NATION

Bradley Manning closing arguments end Thursday

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FORT MEADE, Md. (AP) — A military prosecutor says an Army intelligence analyst defied the nation's trust by indiscriminately pulling more than 700,000 documents from a supposedly secure computer network and giving reams of national secrets to WikiLeaks.

Manning faces a court martial if found guilty. (Courtroom sketch)

But his defense attorney said during closing arguments Thursday at Fort Meade that the Army failed Pfc. Bradley Manning and is now piling on charges in an attempt to strong-arm him into pleading guilty.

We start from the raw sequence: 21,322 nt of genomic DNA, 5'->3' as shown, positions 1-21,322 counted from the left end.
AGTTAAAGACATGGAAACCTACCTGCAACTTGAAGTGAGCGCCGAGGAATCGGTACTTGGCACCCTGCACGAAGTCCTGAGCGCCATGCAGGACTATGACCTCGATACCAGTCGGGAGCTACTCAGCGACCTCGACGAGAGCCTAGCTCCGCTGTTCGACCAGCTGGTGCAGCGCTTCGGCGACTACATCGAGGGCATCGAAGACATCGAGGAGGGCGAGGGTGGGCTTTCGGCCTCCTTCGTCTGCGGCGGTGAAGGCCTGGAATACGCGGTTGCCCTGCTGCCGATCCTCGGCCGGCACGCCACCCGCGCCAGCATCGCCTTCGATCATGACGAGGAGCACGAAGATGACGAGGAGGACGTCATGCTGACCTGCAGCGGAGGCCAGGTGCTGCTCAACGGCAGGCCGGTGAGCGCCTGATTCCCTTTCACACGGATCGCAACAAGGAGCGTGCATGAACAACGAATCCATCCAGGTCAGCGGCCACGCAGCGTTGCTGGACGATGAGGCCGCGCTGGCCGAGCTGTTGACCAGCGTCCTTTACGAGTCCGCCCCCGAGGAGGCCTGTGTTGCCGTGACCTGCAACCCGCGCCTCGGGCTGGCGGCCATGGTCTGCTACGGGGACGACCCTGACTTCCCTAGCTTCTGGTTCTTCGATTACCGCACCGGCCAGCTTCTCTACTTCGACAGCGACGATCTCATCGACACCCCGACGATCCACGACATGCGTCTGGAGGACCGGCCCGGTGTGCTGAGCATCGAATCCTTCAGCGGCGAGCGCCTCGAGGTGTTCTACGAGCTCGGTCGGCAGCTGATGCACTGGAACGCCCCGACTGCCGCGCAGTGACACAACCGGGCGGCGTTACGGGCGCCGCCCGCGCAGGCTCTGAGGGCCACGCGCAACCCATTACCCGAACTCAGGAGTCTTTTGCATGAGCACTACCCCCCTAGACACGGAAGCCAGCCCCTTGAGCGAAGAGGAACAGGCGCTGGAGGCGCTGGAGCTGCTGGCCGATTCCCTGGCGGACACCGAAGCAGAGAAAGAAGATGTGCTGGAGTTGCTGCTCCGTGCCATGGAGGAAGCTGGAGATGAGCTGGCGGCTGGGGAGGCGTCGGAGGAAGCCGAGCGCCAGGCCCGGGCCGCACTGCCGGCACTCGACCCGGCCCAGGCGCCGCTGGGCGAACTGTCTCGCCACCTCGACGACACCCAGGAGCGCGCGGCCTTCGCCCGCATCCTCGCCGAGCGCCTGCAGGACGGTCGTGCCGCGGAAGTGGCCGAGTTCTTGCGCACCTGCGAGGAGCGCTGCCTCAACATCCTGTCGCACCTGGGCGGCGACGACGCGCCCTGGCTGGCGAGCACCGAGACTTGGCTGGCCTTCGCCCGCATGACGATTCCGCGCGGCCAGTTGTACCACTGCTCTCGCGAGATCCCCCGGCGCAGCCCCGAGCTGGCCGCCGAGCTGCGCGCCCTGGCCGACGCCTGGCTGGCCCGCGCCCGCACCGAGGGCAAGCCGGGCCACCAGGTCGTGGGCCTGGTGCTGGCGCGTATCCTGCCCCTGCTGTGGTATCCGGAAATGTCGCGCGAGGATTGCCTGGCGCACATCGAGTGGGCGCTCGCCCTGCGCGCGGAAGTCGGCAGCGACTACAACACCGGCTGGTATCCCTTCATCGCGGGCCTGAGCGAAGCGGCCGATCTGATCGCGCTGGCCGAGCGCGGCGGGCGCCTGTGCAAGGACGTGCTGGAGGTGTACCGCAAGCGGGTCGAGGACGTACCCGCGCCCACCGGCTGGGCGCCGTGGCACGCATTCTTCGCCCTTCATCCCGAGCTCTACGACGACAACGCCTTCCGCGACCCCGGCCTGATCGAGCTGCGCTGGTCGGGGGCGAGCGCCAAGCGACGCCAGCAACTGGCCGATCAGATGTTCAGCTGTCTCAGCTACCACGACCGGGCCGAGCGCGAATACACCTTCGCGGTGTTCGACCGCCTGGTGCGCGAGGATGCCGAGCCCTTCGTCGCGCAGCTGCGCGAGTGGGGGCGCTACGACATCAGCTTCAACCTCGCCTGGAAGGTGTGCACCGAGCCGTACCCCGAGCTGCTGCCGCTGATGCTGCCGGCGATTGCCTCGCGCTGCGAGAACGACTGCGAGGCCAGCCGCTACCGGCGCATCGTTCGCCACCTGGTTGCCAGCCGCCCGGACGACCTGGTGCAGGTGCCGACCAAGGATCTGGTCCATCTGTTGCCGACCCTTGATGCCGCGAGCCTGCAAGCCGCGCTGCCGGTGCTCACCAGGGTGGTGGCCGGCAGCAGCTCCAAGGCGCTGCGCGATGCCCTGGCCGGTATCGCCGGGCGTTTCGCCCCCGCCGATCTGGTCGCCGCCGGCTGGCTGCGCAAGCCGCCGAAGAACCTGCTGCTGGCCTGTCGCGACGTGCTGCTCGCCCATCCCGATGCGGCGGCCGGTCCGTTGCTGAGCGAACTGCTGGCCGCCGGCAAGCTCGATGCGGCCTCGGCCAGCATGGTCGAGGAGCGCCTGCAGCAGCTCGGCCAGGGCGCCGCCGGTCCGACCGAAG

The summations ended a preliminary hearing to determine whether Manning should be court-martialed on 22 charges, including aiding the enemy. He faces life in prison.

Prosecutors said Manning signed agreements to protect government secrets. They say he then made sure those secrets were published online for America's enemies to see.

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